Oral Histories and Interviews: Fenno - Tom Steed
Access to this interview is subject to the deed of gift of December 14, 1993.
Interview with Rep. Tom Steed (D-OK)
June 12, 1959
General remarks: Very interested in substantive programs.
Regarding work load: "It's a thankless task. You work at it all the time. You miss your constituents when they come to see you, and you weaken your political fences back home. It's a consuming mistress."
Why on Committee? His delegation of six men wants to spread itself out and have someone in all areas. (Oklahoma.) He never did explain exactly how he got in--did he come in after George B. Schwabe (R-OK) was killed? "Individually, you want it because there's more power. It's a good grab bag place. Bureaucrats kow-tow to you a lot more when they sit across the table asking you for money than they do to a legislative committee. But I don't know that I have so very much power. This is a large committee--fifty men--and this is one of the things I've wondered about--how much power do you really have?"
Regarding modes of behavior on the committee: If, after a bill has left his subcommittee and is out on the floor, he finds something that ought to go in, "I don't pop off about it on the floor. I run down all the members of the subcommittee, and we talk about it, and they say, 'Well, the only way we can handle it now is for you to present an amendment, and yield to us. We'll say we've discussed this, and it ought to go in, and that we accept your amendment.' But I don't bring it up as a surprise. That's not the way to do it."
Regarding modes of behavior: on subcommittee--"If there's any way on earth to bring out a unanimous report, they'll do it. They'll sit there long hours. They'll backscratch and give and take and compromise . . . (then he went into a long aside about the necessity and value of compromise in legislation). . . . If there's something I feel too strongly about, and just can't go along, I'll say, 'Mr. Chairman, we can have a unanimous report, but I reserve the right to bring this up in full committee. I feel duty bound to make a play for it, and see if I can't sell it to the other members.' But if I don't say anything, or don't reserve this right, and then I bring it up in full committee, they'll say, 'Who are you trying to embarrass? You're a member of the team aren't you?' That's not the way to get along."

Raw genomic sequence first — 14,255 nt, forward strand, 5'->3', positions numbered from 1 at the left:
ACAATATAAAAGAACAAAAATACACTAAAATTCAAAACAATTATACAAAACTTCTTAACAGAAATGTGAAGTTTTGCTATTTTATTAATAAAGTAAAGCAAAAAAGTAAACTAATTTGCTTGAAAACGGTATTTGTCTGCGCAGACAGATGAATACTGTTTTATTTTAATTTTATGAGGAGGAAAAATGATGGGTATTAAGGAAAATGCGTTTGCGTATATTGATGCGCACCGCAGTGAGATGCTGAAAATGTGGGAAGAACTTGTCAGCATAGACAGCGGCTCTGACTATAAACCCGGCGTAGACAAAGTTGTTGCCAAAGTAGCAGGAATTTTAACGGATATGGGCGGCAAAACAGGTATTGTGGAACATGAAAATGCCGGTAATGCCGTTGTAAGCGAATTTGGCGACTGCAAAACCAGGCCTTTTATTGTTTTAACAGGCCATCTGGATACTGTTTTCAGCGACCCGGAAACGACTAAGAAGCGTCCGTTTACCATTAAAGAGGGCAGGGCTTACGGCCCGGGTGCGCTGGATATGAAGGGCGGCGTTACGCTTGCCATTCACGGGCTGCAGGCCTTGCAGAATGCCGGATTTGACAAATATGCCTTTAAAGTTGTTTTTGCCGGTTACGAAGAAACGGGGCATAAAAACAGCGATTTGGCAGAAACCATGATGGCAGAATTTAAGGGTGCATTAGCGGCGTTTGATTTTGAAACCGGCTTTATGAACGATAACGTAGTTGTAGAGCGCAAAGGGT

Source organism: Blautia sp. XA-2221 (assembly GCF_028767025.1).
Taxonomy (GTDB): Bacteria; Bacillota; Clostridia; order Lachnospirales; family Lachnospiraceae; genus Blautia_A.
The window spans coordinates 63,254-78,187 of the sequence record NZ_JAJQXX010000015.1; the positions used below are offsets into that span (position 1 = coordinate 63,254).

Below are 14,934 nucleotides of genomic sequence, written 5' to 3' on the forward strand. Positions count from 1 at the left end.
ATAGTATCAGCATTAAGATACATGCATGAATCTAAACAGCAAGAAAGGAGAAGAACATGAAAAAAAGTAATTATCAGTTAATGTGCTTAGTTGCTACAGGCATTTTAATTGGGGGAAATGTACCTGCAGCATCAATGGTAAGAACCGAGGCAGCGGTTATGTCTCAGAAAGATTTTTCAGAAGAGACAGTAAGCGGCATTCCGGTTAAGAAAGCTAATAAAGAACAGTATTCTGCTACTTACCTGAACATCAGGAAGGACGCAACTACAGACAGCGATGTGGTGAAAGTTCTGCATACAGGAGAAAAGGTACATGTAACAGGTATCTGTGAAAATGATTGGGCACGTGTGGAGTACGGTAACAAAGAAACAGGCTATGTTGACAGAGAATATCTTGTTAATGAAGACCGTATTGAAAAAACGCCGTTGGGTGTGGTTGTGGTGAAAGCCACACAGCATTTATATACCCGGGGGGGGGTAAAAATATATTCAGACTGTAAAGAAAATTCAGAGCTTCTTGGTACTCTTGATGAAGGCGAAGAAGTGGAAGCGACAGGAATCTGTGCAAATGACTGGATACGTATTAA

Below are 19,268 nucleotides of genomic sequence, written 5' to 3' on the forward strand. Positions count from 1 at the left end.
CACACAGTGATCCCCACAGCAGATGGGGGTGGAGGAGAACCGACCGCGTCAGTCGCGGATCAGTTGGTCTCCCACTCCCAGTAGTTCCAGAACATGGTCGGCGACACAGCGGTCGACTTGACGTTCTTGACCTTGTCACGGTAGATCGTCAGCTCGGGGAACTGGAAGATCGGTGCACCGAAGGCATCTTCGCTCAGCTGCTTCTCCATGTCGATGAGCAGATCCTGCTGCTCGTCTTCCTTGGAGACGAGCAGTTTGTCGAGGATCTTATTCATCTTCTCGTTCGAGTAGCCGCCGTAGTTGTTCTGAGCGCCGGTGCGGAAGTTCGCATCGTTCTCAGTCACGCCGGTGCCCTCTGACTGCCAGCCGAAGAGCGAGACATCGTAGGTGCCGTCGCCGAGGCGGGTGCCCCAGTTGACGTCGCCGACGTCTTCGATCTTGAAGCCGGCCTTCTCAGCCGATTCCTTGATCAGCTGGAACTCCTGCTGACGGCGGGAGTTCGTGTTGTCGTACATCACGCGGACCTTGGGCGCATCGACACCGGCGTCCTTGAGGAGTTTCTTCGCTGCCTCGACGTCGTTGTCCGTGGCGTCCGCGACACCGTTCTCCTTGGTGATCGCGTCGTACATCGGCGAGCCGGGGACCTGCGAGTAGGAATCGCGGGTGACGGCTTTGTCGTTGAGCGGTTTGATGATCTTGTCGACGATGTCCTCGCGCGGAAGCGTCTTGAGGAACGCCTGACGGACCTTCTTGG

He went into detail on the way the postal construction figure was arrived at for this year--Post Office asked for eighty-eight million--Chairman J. Vaughan Gary (D-VA) says, "I think they ought to be cut to fifty million"--Steed: "Wait, Mr. Chairman, that's about as low as it can go," i.e., eighty-eight million--Gary: Well, what do you think it should be? We ought to give them a token cut at least. How about seventy-five million?" (After eighty-eight million above, insert, quoting Steed to me, "We haggle about it, and other members express their opinions")--Steed turns to the staff man, who says that the Post Office expects cuts on other items, but not on this one, that they say eighty-eight million is as low as they can go, and that they are certain to appeal any cut to the Senate--Gary says, "Okay, let's leave the cut (to seventy-five million), and it will give us something to bargain with the Senate with; maybe we can hold places where we think it had to be cut."
"There are some old war horses on the Committee--some pretty dull witted guys. They plug and plug and plug. And they get more than the smart fellow, because they're there all the time working at it."
"In a legislative committee, you don't have to be there, all the time. You have fourteen witnesses, and you go to hear the one you care about. But you can't do that with Appropriations. You miss one day and you miss a whole agency."
Regarding informal contact with executive branch: "Maybe we'll be on a plane going somewhere, and I'll be visiting with the assistant secretary, and he'll say, 'I've got a problem that bothers me.' We'll talk about it and maybe come up with a plan." Regarding informal contact in general: "That's how you become an advocate of an agency's position."
He is strong on the value of outside trips--junkets.
He says that the agencies don't hide anything from the Committee. "Once we go on the floor, we are the advocates of the agency's position before the House. They don't want to hide any information from us." This may be a bit naive, since they may withhold information that may hurt the agency. Anyhow, what he says may well be true of Treasury, where there doubtless is a close rapport. But is it equally true of more controversial and more partisan areas where such rapport does not exist?